Also last week a couple of defectors from one of the world's best advertising agencies – Crispin Porter Bogusky – launched a crowdsourcing agency called Victors and Spoils that offers insight and advice but without all the expensive creatives in trainers and T-shirts. All creative briefs will be thrown into the crowdsourcing ether.

Now if I was an advertising agency, I might be feeling a little uncomfortable at this point. Victors and Spoils, Idea Bounty and Talenthouse are all owned and run by experienced creatives and marketers more than capable of offering brands advice on the right sort of crowdsourced creative approach to choose, and at a fraction of the cost of a traditional ad agency relationship. Ad agencies take note: these companies are sniffing your lunch; look the other way and they'll be eating it in no time.

Crucially, unlike the old, so often embarrassing user-generated advertising model, crowdsourcing has the potential to offer brands access to a more professional and global creative resource. Because, if UGA was really about finding new ways to engage ordinary punters with a brand, crowd sourcing is more about leveraging brilliant creative ideas from anywhere and everywhere, often from freelance or time-rich professionals.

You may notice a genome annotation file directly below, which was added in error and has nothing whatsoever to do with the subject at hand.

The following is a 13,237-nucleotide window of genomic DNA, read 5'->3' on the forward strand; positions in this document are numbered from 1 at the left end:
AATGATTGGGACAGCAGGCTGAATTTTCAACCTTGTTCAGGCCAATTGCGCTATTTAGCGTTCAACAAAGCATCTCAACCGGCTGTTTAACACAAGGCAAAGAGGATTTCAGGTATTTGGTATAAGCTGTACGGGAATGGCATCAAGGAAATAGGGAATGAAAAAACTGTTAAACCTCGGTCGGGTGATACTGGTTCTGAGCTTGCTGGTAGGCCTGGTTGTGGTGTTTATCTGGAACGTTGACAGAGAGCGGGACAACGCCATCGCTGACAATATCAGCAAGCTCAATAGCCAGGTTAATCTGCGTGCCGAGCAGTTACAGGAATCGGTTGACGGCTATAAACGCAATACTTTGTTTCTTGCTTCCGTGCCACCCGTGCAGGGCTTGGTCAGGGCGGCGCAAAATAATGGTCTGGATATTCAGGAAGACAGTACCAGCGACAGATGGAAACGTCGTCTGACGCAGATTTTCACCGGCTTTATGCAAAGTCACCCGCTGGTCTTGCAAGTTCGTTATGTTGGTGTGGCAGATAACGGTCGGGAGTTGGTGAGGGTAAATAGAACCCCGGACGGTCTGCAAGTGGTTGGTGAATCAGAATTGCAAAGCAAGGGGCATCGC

All of which is good news for us ad consumers too because it will hopefully spell the end of all those homemade ads created by untalented punters. Who knows, there might even be some bounty in it for you.

Best in Show: Department of Health (DDB)

This week perhaps one of the most disgusting ads on TV: the Department of Health's new television commercial on swine flu. With the virus back in the head-lines it's time for us all to start thinking about how to deal with it. And that means containment. What the new campaign by DDB does brilliantly and not a little stomach-churningly, is illustrate (by use of a sort of vile green slime) how the swine flu germs are spread.

The image of a young boy slowly sucking his green, germ-riddle thumb is guaranteed to have you reaching for the anti-bacterial hand gel. And it's a powerful argument for the role of advertising.

Sport
Thiago Silva pulls Arjen Robben back to concede a penalty
world cup 2014Brazil 0 Netherlands 3: More misery for hosts as Dutch take third place
Sport
Robin van Persie hands his third-place medal to a supporter
Van Persie gives bronze medal to eccentric fan moments after being handed it by Blatter